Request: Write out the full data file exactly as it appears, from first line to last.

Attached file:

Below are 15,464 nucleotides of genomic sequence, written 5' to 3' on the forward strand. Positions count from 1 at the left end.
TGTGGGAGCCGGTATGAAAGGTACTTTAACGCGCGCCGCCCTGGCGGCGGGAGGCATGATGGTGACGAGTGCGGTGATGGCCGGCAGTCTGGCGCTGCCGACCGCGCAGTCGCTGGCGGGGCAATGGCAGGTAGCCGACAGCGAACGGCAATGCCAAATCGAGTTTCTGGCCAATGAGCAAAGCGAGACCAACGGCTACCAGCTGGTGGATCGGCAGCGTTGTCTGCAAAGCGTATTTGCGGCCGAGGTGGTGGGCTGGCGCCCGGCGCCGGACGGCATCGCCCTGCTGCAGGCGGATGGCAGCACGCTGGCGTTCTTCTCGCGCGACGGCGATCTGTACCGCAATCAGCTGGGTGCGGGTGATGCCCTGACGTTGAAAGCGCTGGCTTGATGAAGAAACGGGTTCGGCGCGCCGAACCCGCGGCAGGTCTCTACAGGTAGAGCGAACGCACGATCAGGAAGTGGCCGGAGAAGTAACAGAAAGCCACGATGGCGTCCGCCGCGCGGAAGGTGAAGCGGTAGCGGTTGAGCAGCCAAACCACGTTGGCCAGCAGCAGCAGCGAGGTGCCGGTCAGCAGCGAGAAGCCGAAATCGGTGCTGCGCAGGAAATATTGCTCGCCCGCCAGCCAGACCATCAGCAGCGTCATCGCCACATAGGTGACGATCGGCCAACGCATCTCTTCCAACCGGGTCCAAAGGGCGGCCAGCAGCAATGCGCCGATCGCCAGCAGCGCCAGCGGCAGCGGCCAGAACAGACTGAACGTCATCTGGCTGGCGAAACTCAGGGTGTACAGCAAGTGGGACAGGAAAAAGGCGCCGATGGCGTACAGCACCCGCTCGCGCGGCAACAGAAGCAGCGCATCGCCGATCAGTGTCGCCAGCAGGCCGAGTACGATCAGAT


Below are 15,464 nucleotides of genomic sequence, written 5' to 3' on the forward strand. Positions count from 1 at the left end.
TGTGGGAGCCGGTATGAAAGGTACTTTAACGCGCGCCGCCCTGGCGGCGGGAGGCATGATGGTGACGAGTGCGGTGATGGCCGGCAGTCTGGCGCTGCCGACCGCGCAGTCGCTGGCGGGGCAATGGCAGGTAGCCGACAGCGAACGGCAATGCCAAATCGAGTTTCTGGCCAATGAGCAAAGCGAGACCAACGGCTACCAGCTGGTGGATCGGCAGCGTTGTCTGCAAAGCGTATTTGCGGCCGAGGTGGTGGGCTGGCGCCCGGCGCCGGACGGCATCGCCCTGCTGCAGGCGGATGGCAGCACGCTGGCGTTCTTCTCGCGCGACGGCGATCTGTACCGCAATCAGCTGGGTGCGGGTGATGCCCTGACGTTGAAAGCGCTGGCTTGATGAAGAAACGGGTTCGGCGCGCCGAACCCGCGGCAGGTCTCTACAGGTAGAGCGAACGCACGATCAGGAAGTGGCCGGAGAAGTAACAGAAAGCCACGATGGCGTCCGCCGCGCGGAAGGTGAAGCGGTAGCGGTTGAGCAGCCAAACCACGTTGGCCAGCAGCAGCAGCGAGGTGCCGGTCAGCAGCGAGAAGCCGAAATCGGTGCTGCGCAGGAAATATTGCTCGCCCGCCAGCCAGACCATCAGCAGCGTCATCGCCACATAGGTGACGATCGGCCAACGCATCTCTTCCAACCGGGTCCAAAGGGCGGCCAGCAGCAATGCGCCGATCGCCAGCAGCGCCAGCGGCAGCGGCCAGAACAGACTGAACGTCATCTGGCTGGCGAAACTCAGGGTGTACAGCAAGTGGGACAGGAAAAAGGCGCCGATGGCGTACAGCACCCGCTCGCGCGGCAACAGAAGCAGCGCATCGCCGATCAGTGTCGCCAGCAGGCCGAGTACGATCAGAT